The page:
Norwegian culture captivates Slovaks

NORWAY’S embassy continues to satiate Slovaks’ thirst for Norwegian culture by organising and promoting a broad range of events and performances showcasing its films, literature, musical talent and much more.

NORWAY’S embassy continues to satiate Slovaks’ thirst for Norwegian culture by organising and promoting a broad range of events and performances showcasing its films, literature, musical talent and much more.

This year one of the biggest events was the 200th anniversary of Norway’s constitution, which was celebrated at the Museum of the Slovak Village in Martin, and featured an exhibition and a concert of traditional Norwegian songs performed by soprano Karen Rosenberg Olsen with Ismene Weiss on violin and Hardanger fiddle. Yet, this was but one of many events this year organised around the country.

“We are glad to say that there is a very good cooperation between Norwegian and Slovak cultural environments,” Rannveig Skofteland, Deputy Head of Mission of the Norwegian Embassy to Slovakia, told The Slovak Spectator.

“The main key for selection is the quality of the application and the project, whether the projects fit in with Norwegian priorities in the cultural field and, of course, the interest of Slovak society. We registered an especially growing interest in Norwegian architecture, design and literature,” the embassy noted, specifying that Norwegian authors such as Erlend Loe, Anne Holt and Jo Nesbo are widely translated into Slovak and are very popular among Slovak readers. The Norwegian Ambassador had the honour of doing the ceremonial baptism to launch a translation of Jo Nesbo’s book Police last autumn.

There is also much interest in Norwegian films. Slovak viewers had a chance to see a selection of Scandinavian films at the Košice film festival and at the Nordfest 2014 this spring, including a movie of the unique exhibition of works by Edward Munch in Oslo. A Norwegian film was also awarded Special Mention at the Art Film Fest in Trenčianske Teplice.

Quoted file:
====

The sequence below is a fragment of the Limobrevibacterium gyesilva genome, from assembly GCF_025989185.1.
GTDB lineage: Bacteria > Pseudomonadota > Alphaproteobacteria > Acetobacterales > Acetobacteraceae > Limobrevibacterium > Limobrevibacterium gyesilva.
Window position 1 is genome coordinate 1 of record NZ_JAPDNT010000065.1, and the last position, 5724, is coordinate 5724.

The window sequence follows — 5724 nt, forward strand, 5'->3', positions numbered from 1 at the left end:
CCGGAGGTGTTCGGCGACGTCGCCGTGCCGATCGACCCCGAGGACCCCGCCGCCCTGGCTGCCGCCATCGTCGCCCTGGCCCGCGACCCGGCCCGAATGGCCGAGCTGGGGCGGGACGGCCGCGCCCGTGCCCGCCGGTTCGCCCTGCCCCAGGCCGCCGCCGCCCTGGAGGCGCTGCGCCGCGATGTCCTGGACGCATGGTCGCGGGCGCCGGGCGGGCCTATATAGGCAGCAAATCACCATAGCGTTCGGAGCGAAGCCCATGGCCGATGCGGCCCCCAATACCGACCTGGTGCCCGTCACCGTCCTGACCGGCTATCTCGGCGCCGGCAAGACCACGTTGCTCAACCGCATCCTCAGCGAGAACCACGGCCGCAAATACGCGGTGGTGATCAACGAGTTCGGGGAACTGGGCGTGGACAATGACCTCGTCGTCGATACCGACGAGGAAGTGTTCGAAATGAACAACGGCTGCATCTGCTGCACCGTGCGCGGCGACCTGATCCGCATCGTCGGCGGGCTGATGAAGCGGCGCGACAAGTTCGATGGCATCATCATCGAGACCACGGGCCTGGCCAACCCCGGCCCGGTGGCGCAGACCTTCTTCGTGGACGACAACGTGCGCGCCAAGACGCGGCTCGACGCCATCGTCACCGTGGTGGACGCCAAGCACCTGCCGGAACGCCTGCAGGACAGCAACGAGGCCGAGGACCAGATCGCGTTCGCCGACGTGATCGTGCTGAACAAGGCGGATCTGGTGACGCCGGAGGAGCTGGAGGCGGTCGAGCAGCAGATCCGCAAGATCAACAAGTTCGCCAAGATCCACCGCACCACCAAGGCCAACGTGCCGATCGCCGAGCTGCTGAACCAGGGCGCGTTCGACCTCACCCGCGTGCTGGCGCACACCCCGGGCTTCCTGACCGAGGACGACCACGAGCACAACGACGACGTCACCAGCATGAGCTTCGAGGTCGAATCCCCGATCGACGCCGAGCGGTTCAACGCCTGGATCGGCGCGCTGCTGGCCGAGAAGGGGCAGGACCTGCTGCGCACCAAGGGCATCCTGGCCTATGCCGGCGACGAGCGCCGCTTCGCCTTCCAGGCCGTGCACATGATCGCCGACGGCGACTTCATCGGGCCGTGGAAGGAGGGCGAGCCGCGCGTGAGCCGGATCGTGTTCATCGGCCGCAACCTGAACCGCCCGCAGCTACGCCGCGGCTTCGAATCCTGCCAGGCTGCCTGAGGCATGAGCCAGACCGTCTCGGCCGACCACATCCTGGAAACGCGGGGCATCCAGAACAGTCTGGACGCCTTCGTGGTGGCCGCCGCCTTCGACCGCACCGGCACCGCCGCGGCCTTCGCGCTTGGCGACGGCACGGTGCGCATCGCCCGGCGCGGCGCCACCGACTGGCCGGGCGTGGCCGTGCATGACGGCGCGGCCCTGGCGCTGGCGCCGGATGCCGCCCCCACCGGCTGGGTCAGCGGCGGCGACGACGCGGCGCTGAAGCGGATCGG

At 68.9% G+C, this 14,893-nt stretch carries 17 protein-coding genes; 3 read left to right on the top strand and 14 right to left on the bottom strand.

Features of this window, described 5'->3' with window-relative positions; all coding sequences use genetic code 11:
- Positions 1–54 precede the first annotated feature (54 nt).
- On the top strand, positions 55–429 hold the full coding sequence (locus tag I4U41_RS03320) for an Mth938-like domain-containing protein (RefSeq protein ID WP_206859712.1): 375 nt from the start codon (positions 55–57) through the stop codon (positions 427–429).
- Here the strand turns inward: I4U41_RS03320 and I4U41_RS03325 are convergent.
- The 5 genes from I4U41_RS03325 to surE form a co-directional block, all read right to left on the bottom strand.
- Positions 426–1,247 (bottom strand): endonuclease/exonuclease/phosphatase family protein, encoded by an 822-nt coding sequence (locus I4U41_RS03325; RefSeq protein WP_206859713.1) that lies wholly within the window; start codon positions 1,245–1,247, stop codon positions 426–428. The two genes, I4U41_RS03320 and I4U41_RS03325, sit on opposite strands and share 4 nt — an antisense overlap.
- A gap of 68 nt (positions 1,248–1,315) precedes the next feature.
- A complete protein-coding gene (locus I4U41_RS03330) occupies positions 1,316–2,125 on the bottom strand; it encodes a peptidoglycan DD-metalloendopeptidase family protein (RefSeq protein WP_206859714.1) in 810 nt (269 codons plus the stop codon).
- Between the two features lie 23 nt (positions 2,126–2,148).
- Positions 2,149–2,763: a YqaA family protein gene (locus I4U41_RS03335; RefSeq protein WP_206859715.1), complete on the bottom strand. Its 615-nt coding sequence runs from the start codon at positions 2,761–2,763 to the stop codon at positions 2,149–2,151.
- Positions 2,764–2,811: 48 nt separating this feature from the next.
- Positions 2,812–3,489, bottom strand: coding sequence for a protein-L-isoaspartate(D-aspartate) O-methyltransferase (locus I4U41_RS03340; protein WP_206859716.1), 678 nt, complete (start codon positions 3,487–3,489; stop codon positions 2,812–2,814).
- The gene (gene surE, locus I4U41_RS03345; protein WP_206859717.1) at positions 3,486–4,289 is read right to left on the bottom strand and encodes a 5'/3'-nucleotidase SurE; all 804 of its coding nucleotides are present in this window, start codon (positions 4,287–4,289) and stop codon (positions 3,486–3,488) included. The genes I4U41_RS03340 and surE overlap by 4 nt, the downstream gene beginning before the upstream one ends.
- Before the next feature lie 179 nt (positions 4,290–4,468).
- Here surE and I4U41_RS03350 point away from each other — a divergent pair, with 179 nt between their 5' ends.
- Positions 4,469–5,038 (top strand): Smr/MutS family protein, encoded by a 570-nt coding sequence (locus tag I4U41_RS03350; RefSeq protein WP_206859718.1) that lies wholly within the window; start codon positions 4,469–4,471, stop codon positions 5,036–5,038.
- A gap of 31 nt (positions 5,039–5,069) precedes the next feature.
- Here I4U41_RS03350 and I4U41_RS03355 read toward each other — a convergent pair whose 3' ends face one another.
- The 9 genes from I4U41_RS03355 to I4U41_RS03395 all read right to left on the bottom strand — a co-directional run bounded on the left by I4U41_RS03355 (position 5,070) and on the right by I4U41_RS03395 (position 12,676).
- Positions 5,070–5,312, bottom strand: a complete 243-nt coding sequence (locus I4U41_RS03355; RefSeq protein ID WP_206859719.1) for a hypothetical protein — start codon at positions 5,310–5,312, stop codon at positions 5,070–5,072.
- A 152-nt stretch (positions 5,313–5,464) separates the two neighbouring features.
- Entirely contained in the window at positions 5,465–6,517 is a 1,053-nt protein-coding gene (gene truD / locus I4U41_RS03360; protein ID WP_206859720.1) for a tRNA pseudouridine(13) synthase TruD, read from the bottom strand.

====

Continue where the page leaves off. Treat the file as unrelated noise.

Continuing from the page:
Furthermore, the Slovak audience had a chance to enjoy different genres of Norwegian music from classical, with the Ars Organi festival in Nitra, to jazz and popular music. The Slovak Philharmonic hosted two Norwegian musicians at the beginning of 2014: violinist Catharina Chen and pianist Ole Christian Haagenrud.

“A Norwegian designer is participating at Bratislava Design Week,” Skofteland informed. “Bjorn Jorund Blikstad’s innovative storage system is being displayed as part of the exhibition Work is All Around in the Old Town.”

Košice had its big moment in 2013, when it took its turn as the European Capital of Culture (ECOC) and became a Slovak hub for international events. Norway participated in the opening ceremony of ECOC Košice 2013 with visual artist Stig Skjelvik and the Snohetta architects, who presented the project Strommer: an interactive LED light wall installed at the Museum of Vojtech Löffler. Guitarist Eivind Aarset enhanced the local cultural offer with a performance and a workshop.

So far so good. But what will the rest of 2014 bring in terms of Norwegian culture?

“We are continuing the celebration of the important bicentenary of the Norwegian constitution this year,” the deputy head of mission answered. “We have already organised a poster exhibition called 1814 – The Year of Miracles in the Primate’s Palace in Bratislava. There is a Norwegian Day planned for the students of Nordic languages at the Philosophical Faculty of Comenius University in October, where there will be a debate with translators of literature, a poster exhibition, students reciting their work, screenings of films, and the embassy will have a reception for the students and friends of Norway.”

Later this year, a seafood festival in Bratislava’s Carlton Hotel is planned which will combine gastronomy and culture. “This time we plan to focus on salmon, as we believe that even though most Slovaks already enjoy salmon quite often, there is still a lot of potential to increase the popularity of this healthy and tasty fish,” Skofteland said.

The embassy is also supporting a literature and travel event at the Ice Bar in Bratislava, organised by the Bubo travel agency, promoting the translation of Nesbo’s books and Norway as a popular travel destination.

“Later this autumn, we hope to organise another Norway Day in Žiar nad Hronom,” Skofteland said, adding that this would be continuation of last year’s event, which consisted of a seminar for three local Norwegian companies, as well as an event for the public. “We served Norwegian food, presented Norwegian music, organised games for children and had a very enjoyable day with the people in Žiar.”

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